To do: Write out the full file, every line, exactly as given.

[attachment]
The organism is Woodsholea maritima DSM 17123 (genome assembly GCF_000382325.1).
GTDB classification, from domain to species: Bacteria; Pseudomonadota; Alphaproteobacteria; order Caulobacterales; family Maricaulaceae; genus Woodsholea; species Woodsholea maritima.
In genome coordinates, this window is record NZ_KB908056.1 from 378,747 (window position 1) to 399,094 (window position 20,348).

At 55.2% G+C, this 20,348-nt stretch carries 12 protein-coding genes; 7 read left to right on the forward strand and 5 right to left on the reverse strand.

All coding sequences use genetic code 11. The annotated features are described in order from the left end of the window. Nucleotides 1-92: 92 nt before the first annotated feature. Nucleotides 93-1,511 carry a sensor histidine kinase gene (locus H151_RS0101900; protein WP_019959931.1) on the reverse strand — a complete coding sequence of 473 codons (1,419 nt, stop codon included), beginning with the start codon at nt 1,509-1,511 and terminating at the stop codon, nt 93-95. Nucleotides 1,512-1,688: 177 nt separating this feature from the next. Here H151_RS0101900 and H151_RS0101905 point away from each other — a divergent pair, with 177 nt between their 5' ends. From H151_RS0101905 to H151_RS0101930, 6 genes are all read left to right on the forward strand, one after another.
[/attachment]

The organism is Woodsholea maritima DSM 17123 (genome assembly GCF_000382325.1).
GTDB classification, from domain to species: Bacteria; Pseudomonadota; Alphaproteobacteria; order Caulobacterales; family Maricaulaceae; genus Woodsholea; species Woodsholea maritima.
In genome coordinates, this window is record NZ_KB908056.1 from 378,747 (window position 1) to 399,094 (window position 20,348).

At 55.2% G+C, this 20,348-nt stretch carries 12 protein-coding genes; 7 read left to right on the forward strand and 5 right to left on the reverse strand.

All coding sequences use genetic code 11. The annotated features are described in order from the left end of the window. Nucleotides 1-92: 92 nt before the first annotated feature. Nucleotides 93-1,511 carry a sensor histidine kinase gene (locus H151_RS0101900; protein WP_019959931.1) on the reverse strand — a complete coding sequence of 473 codons (1,419 nt, stop codon included), beginning with the start codon at nt 1,509-1,511 and terminating at the stop codon, nt 93-95. Nucleotides 1,512-1,688: 177 nt separating this feature from the next. Here H151_RS0101900 and H151_RS0101905 point away from each other — a divergent pair, with 177 nt between their 5' ends. From H151_RS0101905 to H151_RS0101930, 6 genes are all read left to right on the forward strand, one after another.